Association Statutes and Voting
It has been said before that the operation of a Condominium or Homeowners Association is a lot like that of a small government. That concept rings the most true in the context of association meetings and voting. Holding membership and board meetings is the main process by which association business is conducted, and it is through voting that the will of the unit owners is heard. A poorly run meeting or election can create a mess of things very quickly. Improper ballots, insufficient notice, and even failing to put things on the agenda can all lead to an election or a vote on a matter being invalidated or decisions being subject to challenge. Fortunately, Florida’s Condominium and Homeowners Association Statutes have a lot to say on the subject of meetings, voting and elections, not to mention that the Association
Documents will almost always address the process of holding meetings, voting and elections (more details on the election process in a future blog). As an aside, reading and interpreting all of these rule pertaining to the operation of associations can be a daunting task, and it is recommended that any condo or homeowners association board consult with an attorney who routinely handles work with condo and homeowners associations before embarking on the process of holding elections, votes, or meetings.
Florida Condominium Association Law
Voting in a Condo or Homeowners Association is a very democratic process, where decisions are largely made by majority rule, except where perhaps a greater than majority vote is required, such as with the amending of association documents. Typically, such votes are done at the annual meeting, which is probably the most important meeting for any association. This is the meeting in which ballots for election of board members are collected and counted up, directors give reports as to the state of affairs in the association, amendments to the association documents are approved, and many other matters of business are handled. Under Florida Condominium association law, the specific date, time, and place of this meeting should be set out in the association documents. Associations must also make sure to provide proper notice to unit owners and that a quorum of the voting interests are present, guidelines of which are set out in Florida Statutes (more on that in a later blog). Without proper notice or a sufficient percentage of the voting interest to constitute a quorum, any votes conducted would likely be invalidated.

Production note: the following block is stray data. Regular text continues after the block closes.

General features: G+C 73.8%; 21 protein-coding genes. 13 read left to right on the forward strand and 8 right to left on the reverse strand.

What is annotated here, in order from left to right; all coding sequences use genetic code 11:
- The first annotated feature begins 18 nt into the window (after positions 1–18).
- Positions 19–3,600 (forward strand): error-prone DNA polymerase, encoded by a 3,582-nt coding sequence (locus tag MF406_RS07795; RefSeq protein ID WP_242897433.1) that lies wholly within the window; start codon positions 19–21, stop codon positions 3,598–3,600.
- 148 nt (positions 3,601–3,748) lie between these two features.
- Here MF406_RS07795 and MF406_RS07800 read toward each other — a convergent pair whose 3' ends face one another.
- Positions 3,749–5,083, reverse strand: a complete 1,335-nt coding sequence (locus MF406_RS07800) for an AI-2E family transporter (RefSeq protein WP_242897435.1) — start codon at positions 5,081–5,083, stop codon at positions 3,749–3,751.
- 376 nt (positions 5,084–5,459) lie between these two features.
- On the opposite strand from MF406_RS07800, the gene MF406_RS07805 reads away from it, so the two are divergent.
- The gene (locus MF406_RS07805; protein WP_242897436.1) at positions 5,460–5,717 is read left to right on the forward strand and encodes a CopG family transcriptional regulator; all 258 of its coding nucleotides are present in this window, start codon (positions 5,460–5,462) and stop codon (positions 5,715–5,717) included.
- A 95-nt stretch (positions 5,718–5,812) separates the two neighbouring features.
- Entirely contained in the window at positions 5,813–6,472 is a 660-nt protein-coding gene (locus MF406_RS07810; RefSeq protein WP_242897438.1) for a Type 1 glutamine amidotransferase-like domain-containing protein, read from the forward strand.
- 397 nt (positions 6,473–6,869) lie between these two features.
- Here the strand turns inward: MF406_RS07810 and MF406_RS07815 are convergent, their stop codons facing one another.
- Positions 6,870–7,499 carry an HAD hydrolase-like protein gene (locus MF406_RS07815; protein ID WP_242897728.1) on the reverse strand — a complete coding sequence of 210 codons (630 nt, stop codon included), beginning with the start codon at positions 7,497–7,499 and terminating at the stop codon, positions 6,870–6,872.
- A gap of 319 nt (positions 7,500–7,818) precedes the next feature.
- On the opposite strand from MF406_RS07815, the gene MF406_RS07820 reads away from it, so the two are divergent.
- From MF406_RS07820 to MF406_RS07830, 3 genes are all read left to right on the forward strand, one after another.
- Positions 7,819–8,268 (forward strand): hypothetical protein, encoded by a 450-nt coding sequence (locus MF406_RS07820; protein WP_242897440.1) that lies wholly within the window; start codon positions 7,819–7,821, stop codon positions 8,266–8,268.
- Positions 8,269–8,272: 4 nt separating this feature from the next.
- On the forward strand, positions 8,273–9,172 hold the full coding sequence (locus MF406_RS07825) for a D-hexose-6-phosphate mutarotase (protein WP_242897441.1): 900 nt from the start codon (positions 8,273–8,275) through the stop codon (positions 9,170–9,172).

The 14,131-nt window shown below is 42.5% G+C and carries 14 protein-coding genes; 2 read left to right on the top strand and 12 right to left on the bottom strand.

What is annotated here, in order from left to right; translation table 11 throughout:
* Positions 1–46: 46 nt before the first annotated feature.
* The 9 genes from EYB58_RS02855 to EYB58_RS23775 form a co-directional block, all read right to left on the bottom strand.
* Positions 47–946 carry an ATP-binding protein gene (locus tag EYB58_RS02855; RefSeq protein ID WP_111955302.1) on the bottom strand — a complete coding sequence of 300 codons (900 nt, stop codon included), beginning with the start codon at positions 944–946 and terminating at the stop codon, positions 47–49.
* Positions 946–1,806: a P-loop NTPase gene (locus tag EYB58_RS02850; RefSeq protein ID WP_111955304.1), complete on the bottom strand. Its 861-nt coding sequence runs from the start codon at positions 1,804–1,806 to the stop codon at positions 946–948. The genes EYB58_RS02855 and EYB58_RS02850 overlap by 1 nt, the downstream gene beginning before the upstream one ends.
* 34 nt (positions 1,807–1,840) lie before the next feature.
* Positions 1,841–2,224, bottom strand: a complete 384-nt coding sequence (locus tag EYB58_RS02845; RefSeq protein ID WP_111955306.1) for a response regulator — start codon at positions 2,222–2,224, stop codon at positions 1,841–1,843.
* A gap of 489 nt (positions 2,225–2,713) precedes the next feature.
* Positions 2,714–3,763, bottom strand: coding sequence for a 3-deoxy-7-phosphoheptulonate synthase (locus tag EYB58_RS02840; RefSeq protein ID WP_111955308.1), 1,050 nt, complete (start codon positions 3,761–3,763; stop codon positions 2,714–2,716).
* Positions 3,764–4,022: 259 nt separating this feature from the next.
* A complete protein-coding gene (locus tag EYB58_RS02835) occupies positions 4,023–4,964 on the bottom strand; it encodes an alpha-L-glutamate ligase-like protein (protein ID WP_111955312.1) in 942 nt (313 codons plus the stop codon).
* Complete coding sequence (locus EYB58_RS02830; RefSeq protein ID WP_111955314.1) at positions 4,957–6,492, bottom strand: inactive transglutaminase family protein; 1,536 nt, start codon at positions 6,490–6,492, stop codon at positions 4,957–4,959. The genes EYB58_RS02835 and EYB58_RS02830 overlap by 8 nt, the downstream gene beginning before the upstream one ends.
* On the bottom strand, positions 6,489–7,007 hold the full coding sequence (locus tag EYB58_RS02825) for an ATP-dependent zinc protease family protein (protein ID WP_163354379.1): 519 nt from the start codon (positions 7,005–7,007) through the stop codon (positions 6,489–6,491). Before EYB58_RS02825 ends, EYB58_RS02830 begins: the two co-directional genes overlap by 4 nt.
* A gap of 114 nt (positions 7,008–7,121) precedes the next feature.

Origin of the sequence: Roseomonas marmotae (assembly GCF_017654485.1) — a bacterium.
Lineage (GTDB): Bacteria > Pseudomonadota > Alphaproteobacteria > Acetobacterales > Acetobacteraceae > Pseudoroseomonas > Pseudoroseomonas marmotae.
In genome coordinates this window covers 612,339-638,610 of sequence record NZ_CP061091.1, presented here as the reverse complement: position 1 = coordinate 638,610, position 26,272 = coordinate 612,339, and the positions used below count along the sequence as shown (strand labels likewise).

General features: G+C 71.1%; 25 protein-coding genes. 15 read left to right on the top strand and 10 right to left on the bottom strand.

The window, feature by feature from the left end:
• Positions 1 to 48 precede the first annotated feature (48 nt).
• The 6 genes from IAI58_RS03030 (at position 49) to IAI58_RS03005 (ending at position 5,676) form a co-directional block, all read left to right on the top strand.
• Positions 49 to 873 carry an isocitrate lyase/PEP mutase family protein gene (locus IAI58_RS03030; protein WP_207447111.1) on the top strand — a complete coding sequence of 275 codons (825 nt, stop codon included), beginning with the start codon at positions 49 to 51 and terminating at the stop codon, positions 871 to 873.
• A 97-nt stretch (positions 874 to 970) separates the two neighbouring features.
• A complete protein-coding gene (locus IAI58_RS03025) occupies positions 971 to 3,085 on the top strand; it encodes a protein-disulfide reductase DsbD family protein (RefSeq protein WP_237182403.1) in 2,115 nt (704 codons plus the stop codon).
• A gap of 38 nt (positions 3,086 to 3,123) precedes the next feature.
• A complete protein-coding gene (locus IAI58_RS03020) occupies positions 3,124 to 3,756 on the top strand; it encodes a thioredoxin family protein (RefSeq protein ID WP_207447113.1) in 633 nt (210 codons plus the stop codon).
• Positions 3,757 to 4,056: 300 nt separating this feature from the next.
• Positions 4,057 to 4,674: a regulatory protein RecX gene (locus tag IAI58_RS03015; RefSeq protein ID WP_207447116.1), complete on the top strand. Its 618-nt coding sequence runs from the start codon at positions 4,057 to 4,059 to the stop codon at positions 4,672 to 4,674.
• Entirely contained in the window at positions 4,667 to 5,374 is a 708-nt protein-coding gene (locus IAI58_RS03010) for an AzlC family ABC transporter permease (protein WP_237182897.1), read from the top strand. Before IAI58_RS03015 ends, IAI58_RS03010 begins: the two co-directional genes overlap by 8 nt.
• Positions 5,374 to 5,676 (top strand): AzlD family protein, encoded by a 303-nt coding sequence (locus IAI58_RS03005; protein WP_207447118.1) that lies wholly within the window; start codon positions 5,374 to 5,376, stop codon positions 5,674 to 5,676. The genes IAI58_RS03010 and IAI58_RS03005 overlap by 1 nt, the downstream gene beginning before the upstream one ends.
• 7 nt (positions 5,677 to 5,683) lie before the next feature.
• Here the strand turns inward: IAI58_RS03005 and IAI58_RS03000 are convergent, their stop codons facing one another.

Association Board Meetings
In addition to the annual meeting, there are also Board meetings. Board meetings are held among the elected members of the board, where corporate operations of the association are conducted. As with the annual meeting, board meetings have notice and quorum requirements under Florida law. Association members are allowed to attend and observe these meetings, and as such proper notice is required.
Quorum for these meetings only refers to a majority of the board however, not the membership. It is also important to remember that the matters that can be discussed at these meetings is limited to the items contained in the notice or agenda. There are also what are known as special meetings, but that is a complex subject deserving of its own blog post.
Florida Condo and Homeowners Association Attorney
With meetings and voting playing such a significant role in the operation of Condo and Homeowner Associations, it is important for those in charge to understand the requirements and intricacies involved in these processes and what can result if proper care is not taken. For instance, under Florida condominium and homeowners association law, failing to meet notice or quorum requirements could invalidate all votes or decisions made at a meeting. In this regard, as mentioned previously, it is important to have an experienced Florida condo and homeowners’ association attorney to consult with on such matters.